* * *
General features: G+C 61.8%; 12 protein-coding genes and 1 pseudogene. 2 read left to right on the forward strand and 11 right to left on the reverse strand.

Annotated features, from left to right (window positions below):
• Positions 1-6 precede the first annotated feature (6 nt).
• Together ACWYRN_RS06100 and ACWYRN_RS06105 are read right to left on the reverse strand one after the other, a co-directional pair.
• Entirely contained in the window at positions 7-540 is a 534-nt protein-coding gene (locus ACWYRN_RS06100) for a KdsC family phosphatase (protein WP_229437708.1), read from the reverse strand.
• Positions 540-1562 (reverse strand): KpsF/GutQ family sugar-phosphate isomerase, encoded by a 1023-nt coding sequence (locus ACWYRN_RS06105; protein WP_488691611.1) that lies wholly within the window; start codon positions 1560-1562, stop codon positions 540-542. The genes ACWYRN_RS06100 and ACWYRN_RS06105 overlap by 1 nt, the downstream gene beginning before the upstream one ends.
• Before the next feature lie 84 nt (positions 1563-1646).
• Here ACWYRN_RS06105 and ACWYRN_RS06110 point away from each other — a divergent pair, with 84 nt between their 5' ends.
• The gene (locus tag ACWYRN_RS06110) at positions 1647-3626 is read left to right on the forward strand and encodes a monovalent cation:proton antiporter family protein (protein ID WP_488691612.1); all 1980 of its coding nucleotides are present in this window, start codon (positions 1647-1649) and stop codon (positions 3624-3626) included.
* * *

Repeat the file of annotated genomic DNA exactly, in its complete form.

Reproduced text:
General features: G+C 61.8%; 12 protein-coding genes and 1 pseudogene. 2 read left to right on the forward strand and 11 right to left on the reverse strand.

Annotated features, from left to right (window positions below):
• Positions 1-6 precede the first annotated feature (6 nt).
• Together ACWYRN_RS06100 and ACWYRN_RS06105 are read right to left on the reverse strand one after the other, a co-directional pair.
• Entirely contained in the window at positions 7-540 is a 534-nt protein-coding gene (locus ACWYRN_RS06100) for a KdsC family phosphatase (protein WP_229437708.1), read from the reverse strand.
• Positions 540-1562 (reverse strand): KpsF/GutQ family sugar-phosphate isomerase, encoded by a 1023-nt coding sequence (locus ACWYRN_RS06105; protein WP_488691611.1) that lies wholly within the window; start codon positions 1560-1562, stop codon positions 540-542. The genes ACWYRN_RS06100 and ACWYRN_RS06105 overlap by 1 nt, the downstream gene beginning before the upstream one ends.
• Before the next feature lie 84 nt (positions 1563-1646).
• Here ACWYRN_RS06105 and ACWYRN_RS06110 point away from each other — a divergent pair, with 84 nt between their 5' ends.
• The gene (locus tag ACWYRN_RS06110) at positions 1647-3626 is read left to right on the forward strand and encodes a monovalent cation:proton antiporter family protein (protein ID WP_488691612.1); all 1980 of its coding nucleotides are present in this window, start codon (positions 1647-1649) and stop codon (positions 3624-3626) included.